Sinead's manager is heaven sent

Sunday, September 8th 2002

Lesbian fantasies aside, Sinead O'Connor's return is overdue, writes, Brendan O'Connor
Say what you will about Sinead O'Connor, she's not boring. Her musical journey on its own has been enough to keep us all interested, what with her new album Sean Nos Nua comprising Sinead bringing her uniquely beautiful voice to some trad standards.
And in the interviews, to promote the album, she hasn't disappointed either. Last week she spoke to the Irish Voice in New York about the album, her career and naturally, lesbian strippers. Sinead has, of course, proclaimed herself a lesbian in the past but was apparently cured of it and went on to have quite a few more successful relationships with men. Judging by the Irish Voice interview, lesbianism is definitely on the back burner for the time being. But we'd hate to disappoint those of you who like the image of Sinead hanging out with a bunch of lesbian strippers so we'll tell you the story anyway.
The interviewer asked Sinead about the death last year of her manager Steve Fernoli. Sinead talked about how much she loved him and said they never fought. Except for once.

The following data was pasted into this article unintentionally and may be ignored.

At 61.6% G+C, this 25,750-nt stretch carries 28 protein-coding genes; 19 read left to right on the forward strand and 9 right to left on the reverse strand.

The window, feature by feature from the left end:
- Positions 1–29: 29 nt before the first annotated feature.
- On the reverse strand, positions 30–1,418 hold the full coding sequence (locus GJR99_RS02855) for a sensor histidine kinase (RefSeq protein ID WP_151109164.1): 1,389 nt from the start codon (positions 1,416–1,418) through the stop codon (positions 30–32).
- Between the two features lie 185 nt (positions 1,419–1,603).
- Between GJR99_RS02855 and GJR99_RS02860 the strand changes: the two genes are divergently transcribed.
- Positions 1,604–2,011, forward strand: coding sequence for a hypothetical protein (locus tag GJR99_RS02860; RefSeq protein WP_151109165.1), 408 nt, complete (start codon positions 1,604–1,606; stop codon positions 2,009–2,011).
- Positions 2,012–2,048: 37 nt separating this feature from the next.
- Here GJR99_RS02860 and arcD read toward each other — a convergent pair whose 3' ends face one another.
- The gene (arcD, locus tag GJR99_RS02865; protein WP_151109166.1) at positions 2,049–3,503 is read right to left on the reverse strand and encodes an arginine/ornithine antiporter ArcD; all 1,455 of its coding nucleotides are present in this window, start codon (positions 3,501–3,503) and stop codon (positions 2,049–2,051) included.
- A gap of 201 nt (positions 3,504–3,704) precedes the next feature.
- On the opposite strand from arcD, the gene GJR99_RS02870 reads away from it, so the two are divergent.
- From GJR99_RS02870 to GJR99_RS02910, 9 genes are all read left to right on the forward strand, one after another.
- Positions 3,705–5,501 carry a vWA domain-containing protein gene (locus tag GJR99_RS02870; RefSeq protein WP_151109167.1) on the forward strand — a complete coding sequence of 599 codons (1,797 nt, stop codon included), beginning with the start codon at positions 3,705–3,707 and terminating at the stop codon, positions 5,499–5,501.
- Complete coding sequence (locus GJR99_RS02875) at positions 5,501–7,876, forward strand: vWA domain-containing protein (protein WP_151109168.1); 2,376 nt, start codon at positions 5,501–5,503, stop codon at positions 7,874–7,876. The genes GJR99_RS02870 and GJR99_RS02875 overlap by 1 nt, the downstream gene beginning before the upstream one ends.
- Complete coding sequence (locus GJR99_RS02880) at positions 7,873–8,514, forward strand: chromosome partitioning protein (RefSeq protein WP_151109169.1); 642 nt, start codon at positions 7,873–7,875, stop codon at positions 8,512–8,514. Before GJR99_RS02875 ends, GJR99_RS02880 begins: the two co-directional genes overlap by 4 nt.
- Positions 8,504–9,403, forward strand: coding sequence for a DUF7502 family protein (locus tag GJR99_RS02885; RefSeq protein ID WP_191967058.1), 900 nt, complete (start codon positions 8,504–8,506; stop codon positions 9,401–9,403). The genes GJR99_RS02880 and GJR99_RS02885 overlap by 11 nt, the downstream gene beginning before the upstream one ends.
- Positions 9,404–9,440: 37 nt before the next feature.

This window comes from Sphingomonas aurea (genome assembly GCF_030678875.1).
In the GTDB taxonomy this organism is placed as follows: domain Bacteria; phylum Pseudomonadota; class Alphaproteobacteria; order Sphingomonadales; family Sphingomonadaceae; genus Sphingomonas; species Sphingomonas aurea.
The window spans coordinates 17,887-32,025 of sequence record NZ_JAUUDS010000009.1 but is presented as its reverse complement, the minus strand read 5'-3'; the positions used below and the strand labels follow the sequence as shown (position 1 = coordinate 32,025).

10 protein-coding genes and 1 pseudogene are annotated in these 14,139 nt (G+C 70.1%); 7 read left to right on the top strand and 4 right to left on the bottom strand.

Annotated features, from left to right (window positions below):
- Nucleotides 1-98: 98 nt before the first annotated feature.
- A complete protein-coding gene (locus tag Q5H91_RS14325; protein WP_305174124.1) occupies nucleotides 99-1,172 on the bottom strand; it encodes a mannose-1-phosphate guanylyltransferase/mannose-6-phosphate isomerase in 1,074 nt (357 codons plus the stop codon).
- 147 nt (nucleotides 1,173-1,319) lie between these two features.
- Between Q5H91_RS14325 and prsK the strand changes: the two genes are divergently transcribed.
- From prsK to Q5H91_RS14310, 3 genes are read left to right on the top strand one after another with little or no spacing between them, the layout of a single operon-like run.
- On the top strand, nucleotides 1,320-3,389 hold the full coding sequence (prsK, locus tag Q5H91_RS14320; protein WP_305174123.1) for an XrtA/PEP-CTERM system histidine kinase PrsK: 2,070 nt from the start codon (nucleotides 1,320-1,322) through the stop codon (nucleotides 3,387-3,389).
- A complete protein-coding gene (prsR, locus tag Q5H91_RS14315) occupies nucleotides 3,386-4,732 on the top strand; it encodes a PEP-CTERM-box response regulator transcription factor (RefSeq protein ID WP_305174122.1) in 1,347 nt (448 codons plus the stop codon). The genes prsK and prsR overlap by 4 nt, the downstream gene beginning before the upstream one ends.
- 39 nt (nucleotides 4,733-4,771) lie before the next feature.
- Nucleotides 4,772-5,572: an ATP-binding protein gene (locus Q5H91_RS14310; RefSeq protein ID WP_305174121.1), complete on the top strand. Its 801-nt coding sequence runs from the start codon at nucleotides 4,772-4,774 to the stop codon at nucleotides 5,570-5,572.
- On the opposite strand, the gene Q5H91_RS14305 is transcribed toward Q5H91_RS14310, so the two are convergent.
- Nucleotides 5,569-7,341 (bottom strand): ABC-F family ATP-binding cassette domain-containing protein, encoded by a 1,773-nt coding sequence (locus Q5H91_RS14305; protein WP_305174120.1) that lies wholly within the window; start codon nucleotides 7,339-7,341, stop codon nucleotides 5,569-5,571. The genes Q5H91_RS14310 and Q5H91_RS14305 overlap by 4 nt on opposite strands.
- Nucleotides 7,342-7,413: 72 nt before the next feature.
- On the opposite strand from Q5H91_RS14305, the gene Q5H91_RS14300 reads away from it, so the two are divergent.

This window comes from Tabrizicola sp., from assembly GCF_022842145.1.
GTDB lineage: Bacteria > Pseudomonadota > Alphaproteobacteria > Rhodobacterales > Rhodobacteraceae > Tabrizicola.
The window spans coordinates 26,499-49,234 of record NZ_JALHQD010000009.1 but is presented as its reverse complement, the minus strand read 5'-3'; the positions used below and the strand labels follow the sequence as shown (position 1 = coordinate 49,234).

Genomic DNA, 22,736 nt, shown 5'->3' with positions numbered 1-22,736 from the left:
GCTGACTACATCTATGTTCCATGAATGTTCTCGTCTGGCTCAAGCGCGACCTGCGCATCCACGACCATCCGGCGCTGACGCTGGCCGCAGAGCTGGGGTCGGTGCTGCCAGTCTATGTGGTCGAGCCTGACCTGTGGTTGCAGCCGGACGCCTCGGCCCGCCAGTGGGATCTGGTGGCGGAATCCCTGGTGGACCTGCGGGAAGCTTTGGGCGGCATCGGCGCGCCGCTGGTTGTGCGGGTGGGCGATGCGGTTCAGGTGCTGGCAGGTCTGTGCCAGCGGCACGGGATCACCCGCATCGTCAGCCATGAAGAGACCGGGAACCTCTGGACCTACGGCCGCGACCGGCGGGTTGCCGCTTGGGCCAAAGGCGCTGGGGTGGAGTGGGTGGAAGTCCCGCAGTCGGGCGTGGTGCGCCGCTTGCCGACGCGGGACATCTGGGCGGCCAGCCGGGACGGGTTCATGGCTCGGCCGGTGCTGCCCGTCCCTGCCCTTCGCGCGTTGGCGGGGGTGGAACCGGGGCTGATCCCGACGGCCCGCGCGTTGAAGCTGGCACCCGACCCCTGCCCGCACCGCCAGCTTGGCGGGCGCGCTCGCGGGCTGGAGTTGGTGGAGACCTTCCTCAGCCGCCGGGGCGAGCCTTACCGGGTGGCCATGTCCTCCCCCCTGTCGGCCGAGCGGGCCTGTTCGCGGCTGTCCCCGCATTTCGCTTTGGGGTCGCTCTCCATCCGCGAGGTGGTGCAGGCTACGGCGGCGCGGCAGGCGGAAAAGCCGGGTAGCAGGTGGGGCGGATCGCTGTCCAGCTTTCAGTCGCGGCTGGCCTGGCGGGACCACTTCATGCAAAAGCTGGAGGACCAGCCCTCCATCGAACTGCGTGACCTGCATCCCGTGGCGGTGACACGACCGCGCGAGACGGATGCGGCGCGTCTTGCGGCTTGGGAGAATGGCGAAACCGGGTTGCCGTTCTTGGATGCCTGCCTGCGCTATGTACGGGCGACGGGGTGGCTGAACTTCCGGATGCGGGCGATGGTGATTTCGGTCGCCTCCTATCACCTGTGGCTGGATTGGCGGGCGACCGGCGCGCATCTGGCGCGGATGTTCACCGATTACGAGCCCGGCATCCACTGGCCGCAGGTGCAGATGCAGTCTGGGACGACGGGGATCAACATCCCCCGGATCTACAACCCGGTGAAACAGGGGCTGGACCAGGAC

Sinead admitted that Steve loved going to strip clubs and bringing all his friends over. "So," she confessed, "I had to deal with all of these boob-job lesbians trying to stick their arses in my face. So we only argued over his tendency of leaving me alone with all these crazy lesbians."
As to the suggestion that she should perhaps see it from the lesbian point of view, given that she did write a song called No Man's Woman, Sinead is adamant that, if someone is going to stick their arse in her face, "It would be nice to be asked first."
So it seems that the only man in the world to get to see what the rest of us would give our right arms to see has taken it with him to the grave. But given that Steve passed away with the image of Sinead O'Connor and a bunch of crazy boob-job lesbians sticking their arses in her face, we can only assume that, wherever he is now, he's in heaven.
(Brendan O'Connor)

© Unison Ireland

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